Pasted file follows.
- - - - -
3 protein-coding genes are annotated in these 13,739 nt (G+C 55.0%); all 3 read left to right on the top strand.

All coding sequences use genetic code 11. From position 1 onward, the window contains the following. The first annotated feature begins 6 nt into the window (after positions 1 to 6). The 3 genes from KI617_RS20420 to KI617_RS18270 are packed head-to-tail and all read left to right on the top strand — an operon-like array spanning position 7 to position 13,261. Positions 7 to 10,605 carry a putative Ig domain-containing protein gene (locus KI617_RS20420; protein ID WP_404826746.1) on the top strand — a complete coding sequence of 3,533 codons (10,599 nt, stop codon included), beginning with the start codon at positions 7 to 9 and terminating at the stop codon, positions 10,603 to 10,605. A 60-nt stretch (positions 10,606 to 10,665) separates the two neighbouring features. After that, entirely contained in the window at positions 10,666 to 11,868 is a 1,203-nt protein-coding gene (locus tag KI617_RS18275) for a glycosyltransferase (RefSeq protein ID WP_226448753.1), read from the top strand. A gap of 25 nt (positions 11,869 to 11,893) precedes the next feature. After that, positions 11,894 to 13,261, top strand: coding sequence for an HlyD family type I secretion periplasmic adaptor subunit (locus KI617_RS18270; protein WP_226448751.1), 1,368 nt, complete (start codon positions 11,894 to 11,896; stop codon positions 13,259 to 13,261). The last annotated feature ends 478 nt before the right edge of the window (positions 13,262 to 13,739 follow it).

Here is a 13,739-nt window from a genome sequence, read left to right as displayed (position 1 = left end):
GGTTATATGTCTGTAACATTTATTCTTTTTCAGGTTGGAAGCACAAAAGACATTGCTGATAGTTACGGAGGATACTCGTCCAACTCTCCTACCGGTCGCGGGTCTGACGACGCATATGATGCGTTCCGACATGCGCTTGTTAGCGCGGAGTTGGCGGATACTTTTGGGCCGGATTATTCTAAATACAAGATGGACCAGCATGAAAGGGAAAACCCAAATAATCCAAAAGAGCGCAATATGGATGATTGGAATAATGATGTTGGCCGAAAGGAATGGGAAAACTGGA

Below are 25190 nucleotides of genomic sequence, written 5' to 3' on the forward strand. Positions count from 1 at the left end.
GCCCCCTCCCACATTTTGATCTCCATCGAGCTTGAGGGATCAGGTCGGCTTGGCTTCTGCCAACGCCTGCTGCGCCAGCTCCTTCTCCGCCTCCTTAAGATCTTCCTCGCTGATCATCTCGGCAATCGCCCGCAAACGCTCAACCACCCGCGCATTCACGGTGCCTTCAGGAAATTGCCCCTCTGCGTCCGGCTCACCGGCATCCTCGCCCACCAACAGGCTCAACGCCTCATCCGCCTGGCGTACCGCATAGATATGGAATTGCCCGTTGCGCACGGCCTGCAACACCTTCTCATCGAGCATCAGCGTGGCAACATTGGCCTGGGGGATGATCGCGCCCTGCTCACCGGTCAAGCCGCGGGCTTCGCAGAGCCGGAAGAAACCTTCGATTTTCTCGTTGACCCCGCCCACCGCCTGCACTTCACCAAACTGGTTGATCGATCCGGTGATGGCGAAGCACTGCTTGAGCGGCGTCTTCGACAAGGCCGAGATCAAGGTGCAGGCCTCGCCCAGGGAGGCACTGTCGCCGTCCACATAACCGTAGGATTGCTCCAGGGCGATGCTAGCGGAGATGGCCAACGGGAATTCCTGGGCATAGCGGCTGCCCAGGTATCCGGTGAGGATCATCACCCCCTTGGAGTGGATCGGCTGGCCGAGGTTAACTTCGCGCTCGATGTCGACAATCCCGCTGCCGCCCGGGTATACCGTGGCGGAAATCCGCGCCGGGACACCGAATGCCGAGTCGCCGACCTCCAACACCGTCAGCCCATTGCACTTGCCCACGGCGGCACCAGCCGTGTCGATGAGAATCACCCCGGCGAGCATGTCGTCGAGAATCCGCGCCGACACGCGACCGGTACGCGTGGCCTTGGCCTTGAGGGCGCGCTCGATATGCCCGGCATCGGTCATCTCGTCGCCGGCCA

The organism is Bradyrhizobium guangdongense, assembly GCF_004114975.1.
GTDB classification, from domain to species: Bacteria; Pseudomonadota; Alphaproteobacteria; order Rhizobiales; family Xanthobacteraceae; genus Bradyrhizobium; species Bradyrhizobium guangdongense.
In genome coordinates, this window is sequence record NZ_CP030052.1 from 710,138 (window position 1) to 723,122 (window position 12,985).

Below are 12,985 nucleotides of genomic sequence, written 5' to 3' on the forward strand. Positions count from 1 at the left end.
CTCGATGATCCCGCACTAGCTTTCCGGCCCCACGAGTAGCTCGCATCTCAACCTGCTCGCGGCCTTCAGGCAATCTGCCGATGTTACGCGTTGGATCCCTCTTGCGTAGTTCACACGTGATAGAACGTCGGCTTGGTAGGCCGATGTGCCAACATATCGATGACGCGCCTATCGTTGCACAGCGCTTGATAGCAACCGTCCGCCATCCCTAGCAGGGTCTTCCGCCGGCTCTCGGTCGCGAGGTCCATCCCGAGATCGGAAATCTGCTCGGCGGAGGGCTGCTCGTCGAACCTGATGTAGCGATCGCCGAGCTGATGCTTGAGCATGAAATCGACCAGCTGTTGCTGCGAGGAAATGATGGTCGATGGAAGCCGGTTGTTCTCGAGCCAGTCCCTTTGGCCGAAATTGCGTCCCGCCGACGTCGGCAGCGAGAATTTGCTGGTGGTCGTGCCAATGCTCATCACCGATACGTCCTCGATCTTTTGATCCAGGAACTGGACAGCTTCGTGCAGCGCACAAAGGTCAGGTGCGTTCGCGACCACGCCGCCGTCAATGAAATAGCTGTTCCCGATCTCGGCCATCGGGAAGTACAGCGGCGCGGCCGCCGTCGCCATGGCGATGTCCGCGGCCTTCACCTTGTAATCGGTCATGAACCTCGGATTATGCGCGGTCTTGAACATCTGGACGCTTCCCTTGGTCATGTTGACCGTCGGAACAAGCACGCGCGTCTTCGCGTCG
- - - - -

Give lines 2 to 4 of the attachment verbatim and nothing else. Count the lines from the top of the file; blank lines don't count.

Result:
All coding sequences use genetic code 11. From position 1 onward, the window contains the following. The first annotated feature begins 6 nt into the window (after positions 1 to 6). The 3 genes from KI617_RS20420 to KI617_RS18270 are packed head-to-tail and all read left to right on the top strand — an operon-like array spanning position 7 to position 13,261. Positions 7 to 10,605 carry a putative Ig domain-containing protein gene (locus KI617_RS20420; protein ID WP_404826746.1) on the top strand — a complete coding sequence of 3,533 codons (10,599 nt, stop codon included), beginning with the start codon at positions 7 to 9 and terminating at the stop codon, positions 10,603 to 10,605. A 60-nt stretch (positions 10,606 to 10,665) separates the two neighbouring features. After that, entirely contained in the window at positions 10,666 to 11,868 is a 1,203-nt protein-coding gene (locus tag KI617_RS18275) for a glycosyltransferase (RefSeq protein ID WP_226448753.1), read from the top strand. A gap of 25 nt (positions 11,869 to 11,893) precedes the next feature. After that, positions 11,894 to 13,261, top strand: coding sequence for an HlyD family type I secretion periplasmic adaptor subunit (locus KI617_RS18270; protein WP_226448751.1), 1,368 nt, complete (start codon positions 11,894 to 11,896; stop codon positions 13,259 to 13,261). The last annotated feature ends 478 nt before the right edge of the window (positions 13,262 to 13,739 follow it).

Here is a 13,739-nt window from a genome sequence, read left to right as displayed (position 1 = left end):
GGTTATATGTCTGTAACATTTATTCTTTTTCAGGTTGGAAGCACAAAAGACATTGCTGATAGTTACGGAGGATACTCGTCCAACTCTCCTACCGGTCGCGGGTCTGACGACGCATATGATGCGTTCCGACATGCGCTTGTTAGCGCGGAGTTGGCGGATACTTTTGGGCCGGATTATTCTAAATACAAGATGGACCAGCATGAAAGGGAAAACCCAAATAATCCAAAAGAGCGCAATATGGATGATTGGAATAATGATGTTGGCCGAAAGGAATGGGAAAACTGGA